Realistic experimentation on top of Internet-like environments is key to evaluate the feasibility of world wide deployment of ICN solutions. However, deploying live experiments on the Internet is challenging since it involves dealing with a largely distributed and possibly unstable infrastructure. In this tutorial we will introduce the NEPI experiments management framework and show how it can be used to easily design and run CCNx experiments using the PlanetLab Europe platform. Among other features, NEPI enables the deployment of user modified sources on arbitrary PlanetLab nodes, and the creation of tunnels to enable the use of multicast FIB entries between CCNx daemons over the Internet.

Download presentation slides.

???????Vehicular NDN hands-on session (Giulio Grassi & Davide Pesavento, UCLA, USA)

Download presentation slides.

CCNx Emulation using ns-3 (Daniel Camara, INRIA, France)

Given the high quality of existent ICN implementations, e.g. CCNx and OpenNetInf, it is relatively easy to modify such implementations to experiment new ideas. However, the validation of such implementation is less evident, create a large enough ICN deployment is problematic. One possible solution is to create a set of virtual machines and use an hybrid virtualization/simulation approache. This tutorial will show how to use Direct Code Execution (DCE), on top of the ns-3 network simulator, to perform large scale ICN validations. DCE is a virtualization tool capable to run unmodified code of CCNx (or other code) over real and simulated network stacks. This emulation scenario grants the best trade-off possible for researchers, since it allows: (i) a fine grain control over the experiment, (ii) easily configurable and modifiable setups, and, (iii), the simulation of fairly big topologies using real and simulated network stacks implementations, (iv) the possibility to conduct reproducible tests with complex network behaviors. This tutorial will give the attendees a broad view of network simulations/emulations, DCE and ns-3. After watching this tutorial the attendees should be able to easily perform realistic ICN experimentations running CCNx over DCE/ns-3, define new user mode and kernel mode DCE simulations and collect the data from their experiments.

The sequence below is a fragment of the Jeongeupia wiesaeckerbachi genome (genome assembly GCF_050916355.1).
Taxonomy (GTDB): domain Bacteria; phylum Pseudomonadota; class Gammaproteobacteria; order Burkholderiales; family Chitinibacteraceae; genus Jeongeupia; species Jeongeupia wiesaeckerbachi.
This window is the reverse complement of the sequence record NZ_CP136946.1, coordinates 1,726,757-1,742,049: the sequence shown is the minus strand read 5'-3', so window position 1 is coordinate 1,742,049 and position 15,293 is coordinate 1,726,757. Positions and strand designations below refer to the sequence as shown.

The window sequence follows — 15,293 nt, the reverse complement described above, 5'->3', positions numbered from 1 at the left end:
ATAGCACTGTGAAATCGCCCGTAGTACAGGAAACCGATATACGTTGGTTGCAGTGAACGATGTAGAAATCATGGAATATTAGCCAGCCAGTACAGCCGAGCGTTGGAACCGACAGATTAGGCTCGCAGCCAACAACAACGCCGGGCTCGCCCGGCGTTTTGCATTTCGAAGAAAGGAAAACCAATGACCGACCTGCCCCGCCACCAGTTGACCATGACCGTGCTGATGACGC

Download presentation slides.

Vendredi 17 mai

Management of Content-Centric Networking (Thibault Cholez & Thomas Silverston, LORIA, France)

Download presentation slides 1. Download presentation slides 2.

Economic issues of Information-Centric Networking (George Kesidis, The Pennsylvania State University, US)

The Internet is a vast communication infrastructure spanning distributed name-resolution and routing systems for the public-commodity IPv4 address space. Many and diverse content and service providers have converged upon the Internet to quickly and cheaply access their customers. As many players in this marketplace are both content/service and access providers (or are effectively so as a result of partnerships), network neutrality regulations have been enacted in several Western countries ostensibly to ensure fair access and promote innovation by third-party content/service providers, while being sensitive to the enormous build-out and maintenance costs of the major Internet-access providers, most of whom in the West also are private for-profit corporations. Obviously, any future evolution of the Internet to an information-centric networking (ICN) architecture will depend on both technological and economic forces affecting these players and their consumers.

In this talk, we first give an overview of the Internet's network-neutrality debate and illustrate some of the specific issues involved, e.g., content to access provider side-payments and the role of content caching by an access provider. We will employ simple game-theoretic models for this purpose. We are particularly interested in the role of differential quality-of-service management and its implications. A variation of the Internet model will be explained for the ICN setting, and comparisons will be made.

Significant portions of this talk will be drawn from prior work of the speaker in collaboration with E. Altman, S. Fdida, T.-M. Phat, and their students.

Download presentation slides.